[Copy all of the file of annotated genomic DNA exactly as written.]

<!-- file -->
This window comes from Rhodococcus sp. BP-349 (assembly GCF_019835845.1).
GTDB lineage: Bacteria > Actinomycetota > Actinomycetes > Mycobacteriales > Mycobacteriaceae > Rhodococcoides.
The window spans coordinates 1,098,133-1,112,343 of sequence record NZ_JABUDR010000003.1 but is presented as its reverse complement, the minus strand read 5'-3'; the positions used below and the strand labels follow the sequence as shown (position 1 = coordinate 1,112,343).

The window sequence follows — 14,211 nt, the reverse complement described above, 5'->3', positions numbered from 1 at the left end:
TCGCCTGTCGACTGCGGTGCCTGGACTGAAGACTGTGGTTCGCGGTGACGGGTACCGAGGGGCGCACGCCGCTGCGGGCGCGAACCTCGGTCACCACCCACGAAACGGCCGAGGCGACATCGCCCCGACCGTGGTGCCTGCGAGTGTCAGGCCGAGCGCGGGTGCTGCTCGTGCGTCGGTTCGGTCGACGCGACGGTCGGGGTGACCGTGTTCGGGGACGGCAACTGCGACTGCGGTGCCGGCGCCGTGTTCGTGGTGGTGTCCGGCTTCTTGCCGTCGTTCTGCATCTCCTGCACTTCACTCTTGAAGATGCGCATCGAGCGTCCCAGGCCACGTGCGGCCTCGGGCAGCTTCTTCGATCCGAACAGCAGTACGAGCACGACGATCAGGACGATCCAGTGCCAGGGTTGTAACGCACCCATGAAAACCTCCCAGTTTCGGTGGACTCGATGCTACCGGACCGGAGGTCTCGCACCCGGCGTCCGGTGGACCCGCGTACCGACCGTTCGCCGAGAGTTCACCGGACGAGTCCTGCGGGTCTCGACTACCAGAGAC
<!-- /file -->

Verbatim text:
This window comes from Rhodococcus sp. BP-349 (assembly GCF_019835845.1).
GTDB lineage: Bacteria > Actinomycetota > Actinomycetes > Mycobacteriales > Mycobacteriaceae > Rhodococcoides.
The window spans coordinates 1,098,133-1,112,343 of sequence record NZ_JABUDR010000003.1 but is presented as its reverse complement, the minus strand read 5'-3'; the positions used below and the strand labels follow the sequence as shown (position 1 = coordinate 1,112,343).

The window sequence follows — 14,211 nt, the reverse complement described above, 5'->3', positions numbered from 1 at the left end:
TCGCCTGTCGACTGCGGTGCCTGGACTGAAGACTGTGGTTCGCGGTGACGGGTACCGAGGGGCGCACGCCGCTGCGGGCGCGAACCTCGGTCACCACCCACGAAACGGCCGAGGCGACATCGCCCCGACCGTGGTGCCTGCGAGTGTCAGGCCGAGCGCGGGTGCTGCTCGTGCGTCGGTTCGGTCGACGCGACGGTCGGGGTGACCGTGTTCGGGGACGGCAACTGCGACTGCGGTGCCGGCGCCGTGTTCGTGGTGGTGTCCGGCTTCTTGCCGTCGTTCTGCATCTCCTGCACTTCACTCTTGAAGATGCGCATCGAGCGTCCCAGGCCACGTGCGGCCTCGGGCAGCTTCTTCGATCCGAACAGCAGTACGAGCACGACGATCAGGACGATCCAGTGCCAGGGTTGTAACGCACCCATGAAAACCTCCCAGTTTCGGTGGACTCGATGCTACCGGACCGGAGGTCTCGCACCCGGCGTCCGGTGGACCCGCGTACCGACCGTTCGCCGAGAGTTCACCGGACGAGTCCTGCGGGTCTCGACTACCAGAGAC